by Ingvi Snædal
reviewed on PC
A welcome change
The relative success of our subject’s predecessor, Blackguards, was not only due to its faithful translation of the popular The Dark Eye roleplaying system into a hexagonal turn-based strategy game, but also the story, its setting, and the moral shadyness of the world and everyone that inhabits it. While most games covered by the ‘turn-based strategy’ umbrella have a clear ‘good guy - bad guy’ dichotomy (through visual representation, actions, or both), it is, at times, difficult to determine who’s who in this world. The mad spider queen Cassia of Tenos brings that choice to you as you decide just how brutal she is and how madly she behaves. How will you go about conquering the Shark Throne?
Insanity becomes her
Having been locked away in the catacombs under the city by a man she once thought she trusted, she finds the only companions available to her are the spiders that dwell there with her. Knowing that nobody has ever lived long enough to escape doesn’t deter her from searching, all the while slipping further into madness. Is it the poison left under her skin by the spiders that nibble on her as she sleeps? Or is it the loneliness of being left there for years with no one to talk to but herself and the spiders she’s befriended? Regardless, when Cassia finally emerges from the catacombs through pure strength of will, her only objective is to rule the kingdom, if only for a day, no matter the consequences. But who will help her? Who will join her cause? The legendary gladiators who defeated the Nine Hoards might be of service.
The fact that Cassia is insane grants the player an interesting power of choice. I’m a player who always ends up playing a good guy, regardless of the surroundings I find myself in. I have, for instance, never picked up a prostitute in a GTA game, let alone beat her up afterwards for a refund. Knowing Cassia is mad, however, gave me the excuse to play her as a purely evil character, executing everyone I captured (after a thorough ‘advanced interrogation’ session, of course) and cutting down innocent civilians left, right, and centre. The plot does introduce some mediating factors later on in the story that are clearly designed to bring her back to humanity, but the choice is ultimately yours.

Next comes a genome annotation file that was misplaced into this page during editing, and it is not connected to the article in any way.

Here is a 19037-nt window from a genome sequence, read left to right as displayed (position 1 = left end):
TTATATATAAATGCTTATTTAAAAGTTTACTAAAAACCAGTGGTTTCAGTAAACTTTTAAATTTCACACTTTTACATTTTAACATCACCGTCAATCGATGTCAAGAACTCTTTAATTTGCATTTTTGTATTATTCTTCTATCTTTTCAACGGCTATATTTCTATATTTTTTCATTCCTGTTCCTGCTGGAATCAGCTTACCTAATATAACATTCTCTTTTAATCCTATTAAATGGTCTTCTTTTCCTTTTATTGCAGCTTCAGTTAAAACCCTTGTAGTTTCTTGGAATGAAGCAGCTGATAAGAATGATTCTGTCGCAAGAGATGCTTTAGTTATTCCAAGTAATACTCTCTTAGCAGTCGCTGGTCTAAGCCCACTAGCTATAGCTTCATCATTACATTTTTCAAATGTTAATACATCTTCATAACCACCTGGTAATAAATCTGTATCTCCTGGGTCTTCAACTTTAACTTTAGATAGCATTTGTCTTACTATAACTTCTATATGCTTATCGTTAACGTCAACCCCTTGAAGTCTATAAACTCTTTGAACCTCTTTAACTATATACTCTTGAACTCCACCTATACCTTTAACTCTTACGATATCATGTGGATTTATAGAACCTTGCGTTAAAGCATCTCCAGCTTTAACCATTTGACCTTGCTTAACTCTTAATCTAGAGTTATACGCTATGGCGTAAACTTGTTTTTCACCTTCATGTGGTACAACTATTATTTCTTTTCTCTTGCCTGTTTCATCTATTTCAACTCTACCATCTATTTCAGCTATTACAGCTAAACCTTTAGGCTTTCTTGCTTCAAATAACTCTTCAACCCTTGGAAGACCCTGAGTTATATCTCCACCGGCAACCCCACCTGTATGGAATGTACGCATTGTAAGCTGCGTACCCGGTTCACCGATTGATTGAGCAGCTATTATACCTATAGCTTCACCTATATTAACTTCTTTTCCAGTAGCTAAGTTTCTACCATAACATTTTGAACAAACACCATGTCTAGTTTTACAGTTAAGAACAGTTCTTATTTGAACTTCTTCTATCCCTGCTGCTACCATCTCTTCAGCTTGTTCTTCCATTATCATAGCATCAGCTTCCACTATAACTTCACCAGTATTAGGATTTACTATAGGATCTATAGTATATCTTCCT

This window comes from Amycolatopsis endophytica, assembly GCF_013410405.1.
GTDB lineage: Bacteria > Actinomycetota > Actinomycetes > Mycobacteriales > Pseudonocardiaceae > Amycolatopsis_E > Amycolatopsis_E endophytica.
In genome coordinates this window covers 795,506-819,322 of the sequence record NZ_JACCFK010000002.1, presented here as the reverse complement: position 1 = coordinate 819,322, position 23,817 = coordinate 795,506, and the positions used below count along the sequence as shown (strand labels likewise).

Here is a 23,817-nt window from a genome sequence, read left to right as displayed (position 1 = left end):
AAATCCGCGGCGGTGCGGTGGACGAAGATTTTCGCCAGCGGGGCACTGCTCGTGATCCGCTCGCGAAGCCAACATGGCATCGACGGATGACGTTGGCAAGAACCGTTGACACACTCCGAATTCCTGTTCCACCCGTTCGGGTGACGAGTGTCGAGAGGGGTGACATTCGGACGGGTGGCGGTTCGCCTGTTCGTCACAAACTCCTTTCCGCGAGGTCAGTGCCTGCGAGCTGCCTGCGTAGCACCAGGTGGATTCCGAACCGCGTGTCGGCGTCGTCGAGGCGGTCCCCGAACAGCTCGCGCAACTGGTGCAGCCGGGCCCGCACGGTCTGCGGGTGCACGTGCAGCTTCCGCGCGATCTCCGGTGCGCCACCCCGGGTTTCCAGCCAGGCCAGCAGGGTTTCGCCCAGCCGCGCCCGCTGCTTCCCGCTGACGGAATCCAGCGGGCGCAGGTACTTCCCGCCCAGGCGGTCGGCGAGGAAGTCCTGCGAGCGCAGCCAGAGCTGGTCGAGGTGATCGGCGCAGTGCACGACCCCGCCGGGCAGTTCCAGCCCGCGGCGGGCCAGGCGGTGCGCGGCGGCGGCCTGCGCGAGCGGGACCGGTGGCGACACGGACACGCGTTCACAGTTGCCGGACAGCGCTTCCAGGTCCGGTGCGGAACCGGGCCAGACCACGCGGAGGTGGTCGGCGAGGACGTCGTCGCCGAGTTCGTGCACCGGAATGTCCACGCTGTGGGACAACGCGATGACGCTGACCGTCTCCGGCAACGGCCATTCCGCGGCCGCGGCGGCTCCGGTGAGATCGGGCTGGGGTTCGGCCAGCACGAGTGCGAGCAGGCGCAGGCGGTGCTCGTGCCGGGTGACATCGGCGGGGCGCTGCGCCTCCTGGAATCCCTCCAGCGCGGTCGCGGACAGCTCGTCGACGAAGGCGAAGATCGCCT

Simplified, in a good way
Once you’ve reunited three members of the famous band of mercenaries: Naurim, the dwarf; Zurbaran, the magician; and Takate, the indigenous head-hunter, you’ll start seeing where Blackguards 2 differs from its predecessor. The abilities system has been reworked and is now nowhere near as complicated as it used to be; the stats for weapons and armour are much easier to see and examine, leading to a smoother process of gear assignment; and class segregation has been removed, leading to a much rounder character upgrade system. What all this adds up to is a game that focuses on the story and combat while requiring less time playing around in the game’s various menus. Fans of The Dark Eye’s original system are bound to be a little miffed, but I don’t see it as resulting in any loss to character development in the game. If anything, you’re more free to design the characters as you intend to play them as opposed to making the best out of their rigid predetermined class specifications.
Intriguing story, morally ambiguous characters, vastly improved combat.
Some frustrating set battles.